In this week’s bulletin, Alexandra Peers has flowers for Georgia O’Keeffe, introduces the first female president of the ADAA, and a more productive take on mob mentality in the art world:
Like many artists of the 20th Century, Georgia O’ Keeffe has been ill-served by museum gift shops. Her images have been so often reproduced on note cards, calendars and jewelry that when we hear of a O’ Keeffe exhibition our mental rolodexes flip to “Lily, Giant Calla” and we think to ourselves, “Oh, I know what that show will look like.”
LEFT: Alfred Stieglitz, Georgia O-Keeffe: A Portrait, 1918. Courtsey the Whitney Museum of American Art
Barbara Haskell, curator of the Whitney Museum’s of American Art is well aware of the problems she’s up against with the huge retrospective “Georgia O’Keeffe: Abstraction.” The “charge against her has been that she’s ‘just a flower painter,’ ” says the curator. O’Keeffe’s work has even been dismissed, says Haskell, with that most damning of all art-world words: “Decorative.”
Which is why the Whitney show opening today, which will travel on for the next year (to The Phillips Collection, Feb. 6–May 9; the Georgia O’Keeffe Museum in Santa Fe, May 28–Sept. 12) is such a surprise. Actually, it blows away the bigger blockbuster shoes that have opened this season: Monet Water Lilies at the Museum of Modern Art (too cramped), Ron Arad (looks like an LES furniture store) and even, heinous as it is to say it, the Metropolitan’s Vermeer. (Great art, dense crowd, no surprises).
The Whitney show has its surprises. Refreshingly short on those borderline-saccharine big lilies and well-known Southwest art, it instead looks early in O’Keeffe’s career at her radical abstraction, luscious curls of color that presage color field painting, Frankenthaler, De Kooning and even Rothko by 50 years. She emerges as a purely American artist—born 1886, she lived in Wisconsin, Virginia, Texas, New York, Illinois, South Carolina and New Mexico in her 98 years—and one more ravenous in her use of color, and more strict with her use of line, light and darkness than is generally thought. Of course, many O’Keeffe works suggest the female anatomy or echo “feminine forms.” but the curators and organizers try to argue with that conventional wisdom about the artist, too, telling a little bit about her history.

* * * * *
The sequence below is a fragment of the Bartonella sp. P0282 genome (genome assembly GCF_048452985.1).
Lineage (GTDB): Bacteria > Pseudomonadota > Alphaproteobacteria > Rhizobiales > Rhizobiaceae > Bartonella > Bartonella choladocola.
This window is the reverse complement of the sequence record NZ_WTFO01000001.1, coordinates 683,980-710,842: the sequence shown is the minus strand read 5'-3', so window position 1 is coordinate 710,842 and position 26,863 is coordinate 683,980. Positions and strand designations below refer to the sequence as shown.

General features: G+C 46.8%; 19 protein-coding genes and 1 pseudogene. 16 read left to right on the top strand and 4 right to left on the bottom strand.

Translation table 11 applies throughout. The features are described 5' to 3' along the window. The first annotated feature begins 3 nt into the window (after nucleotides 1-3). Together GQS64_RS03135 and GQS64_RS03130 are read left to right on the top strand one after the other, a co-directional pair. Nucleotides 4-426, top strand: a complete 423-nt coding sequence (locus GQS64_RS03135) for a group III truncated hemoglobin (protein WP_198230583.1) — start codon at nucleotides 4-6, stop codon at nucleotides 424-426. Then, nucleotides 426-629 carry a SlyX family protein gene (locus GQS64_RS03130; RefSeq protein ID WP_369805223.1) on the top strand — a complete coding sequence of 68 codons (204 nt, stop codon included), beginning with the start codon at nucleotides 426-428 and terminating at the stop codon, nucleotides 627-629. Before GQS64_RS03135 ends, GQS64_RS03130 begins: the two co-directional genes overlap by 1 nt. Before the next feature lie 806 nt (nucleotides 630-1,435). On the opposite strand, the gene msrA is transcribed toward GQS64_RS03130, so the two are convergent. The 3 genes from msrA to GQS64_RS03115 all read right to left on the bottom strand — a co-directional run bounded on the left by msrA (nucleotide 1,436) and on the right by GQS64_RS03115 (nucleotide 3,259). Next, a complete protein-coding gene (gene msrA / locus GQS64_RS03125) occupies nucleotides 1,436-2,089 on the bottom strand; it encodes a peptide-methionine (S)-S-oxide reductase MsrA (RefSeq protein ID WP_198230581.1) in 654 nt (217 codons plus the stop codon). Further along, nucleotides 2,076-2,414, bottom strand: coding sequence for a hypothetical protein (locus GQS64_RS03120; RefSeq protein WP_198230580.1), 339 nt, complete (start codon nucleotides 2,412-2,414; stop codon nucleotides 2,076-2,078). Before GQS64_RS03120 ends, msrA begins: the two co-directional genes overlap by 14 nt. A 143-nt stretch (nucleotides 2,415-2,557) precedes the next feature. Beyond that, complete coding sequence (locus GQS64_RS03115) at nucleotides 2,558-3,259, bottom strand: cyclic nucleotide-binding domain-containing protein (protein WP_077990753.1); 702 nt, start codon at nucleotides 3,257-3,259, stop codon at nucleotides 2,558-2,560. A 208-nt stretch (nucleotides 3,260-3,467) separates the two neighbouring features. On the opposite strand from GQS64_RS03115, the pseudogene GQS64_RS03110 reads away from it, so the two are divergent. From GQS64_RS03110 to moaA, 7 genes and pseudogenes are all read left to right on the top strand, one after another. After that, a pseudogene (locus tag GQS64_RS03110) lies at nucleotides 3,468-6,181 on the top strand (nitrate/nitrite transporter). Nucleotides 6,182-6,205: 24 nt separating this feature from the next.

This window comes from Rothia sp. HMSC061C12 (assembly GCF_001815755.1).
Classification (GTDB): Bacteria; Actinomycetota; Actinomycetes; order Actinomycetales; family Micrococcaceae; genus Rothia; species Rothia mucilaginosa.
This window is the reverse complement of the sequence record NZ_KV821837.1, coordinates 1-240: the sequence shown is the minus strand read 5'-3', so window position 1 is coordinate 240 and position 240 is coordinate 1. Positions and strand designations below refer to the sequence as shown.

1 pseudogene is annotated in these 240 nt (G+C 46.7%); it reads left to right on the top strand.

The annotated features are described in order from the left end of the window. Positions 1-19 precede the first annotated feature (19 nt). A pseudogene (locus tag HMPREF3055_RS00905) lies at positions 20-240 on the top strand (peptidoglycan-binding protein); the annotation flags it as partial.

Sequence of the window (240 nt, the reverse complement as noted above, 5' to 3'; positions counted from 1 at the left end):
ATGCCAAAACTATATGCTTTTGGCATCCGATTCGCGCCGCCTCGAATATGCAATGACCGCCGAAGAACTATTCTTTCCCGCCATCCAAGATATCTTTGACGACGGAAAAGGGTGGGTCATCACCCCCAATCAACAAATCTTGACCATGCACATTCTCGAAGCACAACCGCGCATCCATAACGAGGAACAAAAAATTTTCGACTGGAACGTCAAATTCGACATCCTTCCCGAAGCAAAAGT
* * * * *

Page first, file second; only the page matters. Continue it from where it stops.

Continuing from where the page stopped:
O’Keeffe’s art got the rep for being all about sex, they argue, only after Alfred Stieglitz’s series of frank erotic photographs of her, steamy by both the standards of his day and ours, were shown in 1921. (Several are up at the Whitney.) In her letters, reproduced for the first time in the show’s catalogue, O’Keeffe writes that Stieglitz photographed her with “heat and excitement.” Since Stieglitz, 57, was still married and Georgia was more than two decades her junior, she became something of a “newspaper personality,” in the jargon of the day. By the time her next show opened in 1923, she was known as his mistress and the works were viewed narrowly through that lens. (In an interesting high-culture-meets-pop-culture-moment, a biopic on O’Keeffe and Stieglitz, starring Joan Allen and Jeremy Irons, premieres on Lifetime on Saturday, Sept. 19) A feminist rediscovery of her work from the 1970s didn’t help; while O’Keeffe hated being thought of as a woman artist, she was embraced and brushed up for posterity as exactly that.
O’Keeffe-as-painterly-anarchist is a not the easiest case for the Whitney curators to make, given her overexposure. But she did begin her career working under the tutelage of Arthur Wesley Dow, at Columbia, who is credited with the then-revolutionary idea that art shouldn’t try to capture nature but instead reflect the personality of the artist. Her work did that, and she’s also credited in the show with some other innovations — her style of closely cropping her subjects “so that they seem to extend beyond their frames…as if without measurable boundaries” for example. Her saturated colors, techniques of creating miniscule shadows, and velvety surfaces with minimal brushstrokes, appear to be inspiring artists today. Art students at the opening crowded up to her works, taking close-up photographs of small swathes of the painting to study her style.